Tesla’s sole model offering is a highly exclusive electric roadster that sells for more than $100,000 but the company has ambitious plans to eventually become a mainstream automaker. With a detailed plan spanning the next six years, Tesla intends to use $465 million in low-interest loans from the U.S. Department of Energy to fund its expansion from exotic sports car manufacturing to affordable family vehicles--all while maintaining its electric vehicle niche.

In 2011 Tesla will start production of its Model S electric sedan, which is set to enter the market at around $57,500 without any discounts. The Model S will be an upmarket sedan with seating for up to six and promises a sub-6 second 0-62 mph time and a total driving range of up to 300 mi.

By 2016, the company plans to launch a more affordable mass-market model that will sell for less than $30,000 and bring the company into a much more mainstream segment.

While production numbers for the current Roadster are limited to around the 1,000 unit mark, and the Model S tipped to number around 20,000, the new sub-$30,000 Tesla should see volumes increase far beyond these levels, possibly cracking the 100,000 unit mark.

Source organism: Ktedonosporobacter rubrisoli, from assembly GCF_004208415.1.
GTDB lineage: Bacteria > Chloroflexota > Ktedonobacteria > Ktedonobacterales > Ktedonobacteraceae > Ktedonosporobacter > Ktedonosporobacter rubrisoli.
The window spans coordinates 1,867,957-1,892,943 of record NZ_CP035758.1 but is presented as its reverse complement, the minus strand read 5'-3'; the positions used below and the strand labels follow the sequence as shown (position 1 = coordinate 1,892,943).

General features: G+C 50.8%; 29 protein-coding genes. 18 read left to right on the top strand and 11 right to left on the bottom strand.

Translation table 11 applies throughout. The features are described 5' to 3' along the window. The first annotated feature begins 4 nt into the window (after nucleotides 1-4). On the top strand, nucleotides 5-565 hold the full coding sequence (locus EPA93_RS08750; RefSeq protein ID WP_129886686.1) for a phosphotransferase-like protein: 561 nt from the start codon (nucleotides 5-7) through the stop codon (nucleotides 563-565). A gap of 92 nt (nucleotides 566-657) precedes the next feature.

Tesla, however, isn’t the only electric car company with such ambitious plans. Key rival Fisker Automotive, maker of the upcoming Karma plug-in hybrid luxury sedan, plans to eventually launch a more practical and family-oriented version of the Karma as well as low-cost model. However, while Tesla’s models will feature all-electric powertrains, Fisker has chosen to go down the plug-in hybrid route.


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